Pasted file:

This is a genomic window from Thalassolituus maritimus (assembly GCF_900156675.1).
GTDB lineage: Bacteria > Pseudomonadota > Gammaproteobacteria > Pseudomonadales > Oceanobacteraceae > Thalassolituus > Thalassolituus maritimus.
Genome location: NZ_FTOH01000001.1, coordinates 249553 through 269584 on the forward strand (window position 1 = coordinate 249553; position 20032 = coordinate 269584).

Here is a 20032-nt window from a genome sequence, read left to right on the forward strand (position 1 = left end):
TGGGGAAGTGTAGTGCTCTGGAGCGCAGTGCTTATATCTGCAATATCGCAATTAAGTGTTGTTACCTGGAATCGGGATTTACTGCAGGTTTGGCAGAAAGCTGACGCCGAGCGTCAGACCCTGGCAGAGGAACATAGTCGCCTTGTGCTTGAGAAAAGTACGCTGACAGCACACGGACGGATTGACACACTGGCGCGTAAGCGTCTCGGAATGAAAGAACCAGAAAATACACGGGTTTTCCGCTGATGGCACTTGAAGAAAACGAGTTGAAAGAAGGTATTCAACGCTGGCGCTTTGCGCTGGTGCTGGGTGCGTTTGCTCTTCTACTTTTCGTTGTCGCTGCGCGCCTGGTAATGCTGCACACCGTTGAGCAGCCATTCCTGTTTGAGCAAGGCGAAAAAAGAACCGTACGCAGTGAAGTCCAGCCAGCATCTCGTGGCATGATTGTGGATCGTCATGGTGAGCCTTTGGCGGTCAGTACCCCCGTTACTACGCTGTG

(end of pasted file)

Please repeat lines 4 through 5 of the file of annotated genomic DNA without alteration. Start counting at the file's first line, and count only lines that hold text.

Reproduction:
Here is a 20032-nt window from a genome sequence, read left to right on the forward strand (position 1 = left end):
TGGGGAAGTGTAGTGCTCTGGAGCGCAGTGCTTATATCTGCAATATCGCAATTAAGTGTTGTTACCTGGAATCGGGATTTACTGCAGGTTTGGCAGAAAGCTGACGCCGAGCGTCAGACCCTGGCAGAGGAACATAGTCGCCTTGTGCTTGAGAAAAGTACGCTGACAGCACACGGACGGATTGACACACTGGCGCGTAAGCGTCTCGGAATGAAAGAACCAGAAAATACACGGGTTTTCCGCTGATGGCACTTGAAGAAAACGAGTTGAAAGAAGGTATTCAACGCTGGCGCTTTGCGCTGGTGCTGGGTGCGTTTGCTCTTCTACTTTTCGTTGTCGCTGCGCGCCTGGTAATGCTGCACACCGTTGAGCAGCCATTCCTGTTTGAGCAAGGCGAAAAAAGAACCGTACGCAGTGAAGTCCAGCCAGCATCTCGTGGCATGATTGTGGATCGTCATGGTGAGCCTTTGGCGGTCAGTACCCCCGTTACTACGCTGTG